Are vinyl records a good investment?

5 mins read

The vinyl resurgence as well as the general trend of collections and collecting have asked questions over the years of vinyl and how collectible it is.

For the modern collector, it’s looking at how your investment increases or decreases in value over time.

Although many of us won’t end up selling our collections there will be people who have to make tough decisions over the years and want to know the value of their vinyl collections.

Within this blog, we explore vinyl records as an investment, what’s the worth, and if it’s worth starting/expanding out a collection.

Why do people invest in vinyl records

As with most collections, vinyl comes from a love of the music and more so the love of owning a physical copy of that music. Something that can be stored, played, and displayed over the years as well as a build-up of memories.

Do vinyl records appreciate?

Not always. Just because a record is rare, or it’s from a popular artist or band, it doesn’t necessarily mean the record goes up in value. It’s actually very difficult to tell if a record is going to go up or down in price over time, you may also find that records increase in value, but then decrease in subsequent years, this is down to the popularity of the record at the time and the demand.

To get the most out of vinyl records we’d recommend:

  • Have musical knowledge
  • Collect new albums, first pressings, special editions
  • Get the record signed if possible
  • Don’t play the record (condition is important)
  • Sell at the right time

Are vinyl records worth investing in?

In terms of financial investment, vinyl records aren’t something you want to get into for monetary gain as the future is difficult to predict. Just because we’ve seen yearly sales of vinyl increase over the last 20 years, that doesn’t mean that trend will continue.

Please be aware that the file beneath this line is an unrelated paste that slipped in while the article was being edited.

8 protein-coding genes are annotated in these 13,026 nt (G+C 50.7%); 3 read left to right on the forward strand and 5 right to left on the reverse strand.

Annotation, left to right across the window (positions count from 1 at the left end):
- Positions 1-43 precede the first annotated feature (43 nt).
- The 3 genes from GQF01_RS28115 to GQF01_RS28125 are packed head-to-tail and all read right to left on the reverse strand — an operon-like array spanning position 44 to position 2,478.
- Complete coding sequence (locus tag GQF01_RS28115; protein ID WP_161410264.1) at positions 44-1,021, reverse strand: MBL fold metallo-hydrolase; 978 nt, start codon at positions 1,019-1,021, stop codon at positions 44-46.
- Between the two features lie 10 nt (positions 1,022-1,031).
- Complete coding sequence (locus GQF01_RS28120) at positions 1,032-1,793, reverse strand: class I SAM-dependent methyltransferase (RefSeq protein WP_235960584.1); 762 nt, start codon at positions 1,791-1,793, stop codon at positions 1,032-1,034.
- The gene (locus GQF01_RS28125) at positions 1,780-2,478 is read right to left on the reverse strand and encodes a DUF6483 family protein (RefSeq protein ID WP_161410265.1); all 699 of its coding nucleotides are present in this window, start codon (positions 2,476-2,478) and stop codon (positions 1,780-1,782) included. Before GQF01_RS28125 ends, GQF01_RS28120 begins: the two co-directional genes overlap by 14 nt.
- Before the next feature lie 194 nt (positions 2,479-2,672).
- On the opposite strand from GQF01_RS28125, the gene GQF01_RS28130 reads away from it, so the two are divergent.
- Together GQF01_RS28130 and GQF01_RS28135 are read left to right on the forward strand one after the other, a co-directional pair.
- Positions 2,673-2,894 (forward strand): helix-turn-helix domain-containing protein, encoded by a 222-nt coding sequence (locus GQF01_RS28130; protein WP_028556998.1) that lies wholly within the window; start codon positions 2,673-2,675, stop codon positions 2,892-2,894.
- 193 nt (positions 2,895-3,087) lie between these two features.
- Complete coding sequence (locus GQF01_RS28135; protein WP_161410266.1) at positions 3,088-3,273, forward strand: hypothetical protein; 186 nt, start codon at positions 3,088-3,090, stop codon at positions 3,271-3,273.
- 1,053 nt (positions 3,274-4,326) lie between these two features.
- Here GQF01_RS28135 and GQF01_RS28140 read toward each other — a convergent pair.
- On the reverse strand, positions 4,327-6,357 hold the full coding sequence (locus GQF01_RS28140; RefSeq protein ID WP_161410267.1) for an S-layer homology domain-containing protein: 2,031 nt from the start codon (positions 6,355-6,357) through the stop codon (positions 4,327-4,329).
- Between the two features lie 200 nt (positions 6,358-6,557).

That being said, if you love music and are doing it for the love and the potential value of the record later down the line, then there may be some financial benefits for individual records as well as collections over time. You may just stumble on a new artist which blows up with you sitting on a small run, a special edition of their first LP.

If you are looking to invest we’ve outlined some further tips below:

Stay updated with new presses of established artists

Original pressings aren’t always the best way to go. For example Taylor Swift: Evermore sold over 100,000 copies in the first week in the US. More copies of a record mean it’s going to take a while to see this go up in value any time soon.

Anniversary pressings, limited edition runs, variations, etc can all add value – Seek out copies that have smaller run numbers but come from established record companies, these are likely to increase in value at a quicker rate.

Discover new presses of unknown artists

New music is great in all aspects. Find your new favorite bands, follow them from the start of their journey and help them out by buying their music.

Go to local venues in your area, find bands you like, and buy their music directly – you may find bands that blow up in the next few years, and your original copy of their first EP or LP will definitely set you aside from the rest and see an increase in value. See our list of the best vinyl record stores in the UK and support independent shops.

Find classic first presses

Probably the easiest, but most expensive way of getting value from investments. Classic albums are classics as they are already established and universally recognised. Condition is key here, how much it’s been played, how the sleeve looks etc. This will also most likely be the most expensive investment you’ll make. The real classics don’t come cheap – if you can find a rare copy at a car boot sale, job lot, or charity shop – Although with websites such as discogs it’s easy for these places to know the value of their records now, so bargains are few and far between.